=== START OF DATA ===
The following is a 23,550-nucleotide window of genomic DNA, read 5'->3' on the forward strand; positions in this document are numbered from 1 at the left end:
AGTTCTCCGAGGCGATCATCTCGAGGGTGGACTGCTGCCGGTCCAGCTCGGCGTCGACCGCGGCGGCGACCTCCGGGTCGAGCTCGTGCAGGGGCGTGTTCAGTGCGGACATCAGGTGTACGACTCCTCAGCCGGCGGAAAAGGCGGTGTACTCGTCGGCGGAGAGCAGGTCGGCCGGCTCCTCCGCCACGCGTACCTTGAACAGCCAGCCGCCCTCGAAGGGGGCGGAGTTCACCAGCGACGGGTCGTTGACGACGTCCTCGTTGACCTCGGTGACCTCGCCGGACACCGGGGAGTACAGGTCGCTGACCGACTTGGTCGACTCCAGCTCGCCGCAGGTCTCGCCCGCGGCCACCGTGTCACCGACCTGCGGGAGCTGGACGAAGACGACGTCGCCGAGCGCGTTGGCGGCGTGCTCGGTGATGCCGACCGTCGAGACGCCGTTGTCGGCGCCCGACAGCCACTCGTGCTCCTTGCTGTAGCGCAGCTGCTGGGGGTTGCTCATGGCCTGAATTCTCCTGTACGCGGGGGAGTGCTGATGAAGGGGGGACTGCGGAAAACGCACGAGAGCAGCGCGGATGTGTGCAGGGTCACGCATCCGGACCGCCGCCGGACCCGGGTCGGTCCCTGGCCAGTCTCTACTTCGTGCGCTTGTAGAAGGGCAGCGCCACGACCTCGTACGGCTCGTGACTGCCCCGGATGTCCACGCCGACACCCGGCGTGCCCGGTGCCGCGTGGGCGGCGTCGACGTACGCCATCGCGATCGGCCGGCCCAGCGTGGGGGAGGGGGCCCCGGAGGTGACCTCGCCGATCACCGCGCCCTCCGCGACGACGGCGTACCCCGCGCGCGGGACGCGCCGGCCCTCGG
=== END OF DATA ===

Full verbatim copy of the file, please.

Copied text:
The following is a 23,550-nucleotide window of genomic DNA, read 5'->3' on the forward strand; positions in this document are numbered from 1 at the left end:
AGTTCTCCGAGGCGATCATCTCGAGGGTGGACTGCTGCCGGTCCAGCTCGGCGTCGACCGCGGCGGCGACCTCCGGGTCGAGCTCGTGCAGGGGCGTGTTCAGTGCGGACATCAGGTGTACGACTCCTCAGCCGGCGGAAAAGGCGGTGTACTCGTCGGCGGAGAGCAGGTCGGCCGGCTCCTCCGCCACGCGTACCTTGAACAGCCAGCCGCCCTCGAAGGGGGCGGAGTTCACCAGCGACGGGTCGTTGACGACGTCCTCGTTGACCTCGGTGACCTCGCCGGACACCGGGGAGTACAGGTCGCTGACCGACTTGGTCGACTCCAGCTCGCCGCAGGTCTCGCCCGCGGCCACCGTGTCACCGACCTGCGGGAGCTGGACGAAGACGACGTCGCCGAGCGCGTTGGCGGCGTGCTCGGTGATGCCGACCGTCGAGACGCCGTTGTCGGCGCCCGACAGCCACTCGTGCTCCTTGCTGTAGCGCAGCTGCTGGGGGTTGCTCATGGCCTGAATTCTCCTGTACGCGGGGGAGTGCTGATGAAGGGGGGACTGCGGAAAACGCACGAGAGCAGCGCGGATGTGTGCAGGGTCACGCATCCGGACCGCCGCCGGACCCGGGTCGGTCCCTGGCCAGTCTCTACTTCGTGCGCTTGTAGAAGGGCAGCGCCACGACCTCGTACGGCTCGTGACTGCCCCGGATGTCCACGCCGACACCCGGCGTGCCCGGTGCCGCGTGGGCGGCGTCGACGTACGCCATCGCGATCGGCCGGCCCAGCGTGGGGGAGGGGGCCCCGGAGGTGACCTCGCCGATCACCGCGCCCTCCGCGACGACGGCGTACCCCGCGCGCGGGACGCGCCGGCCCTCGG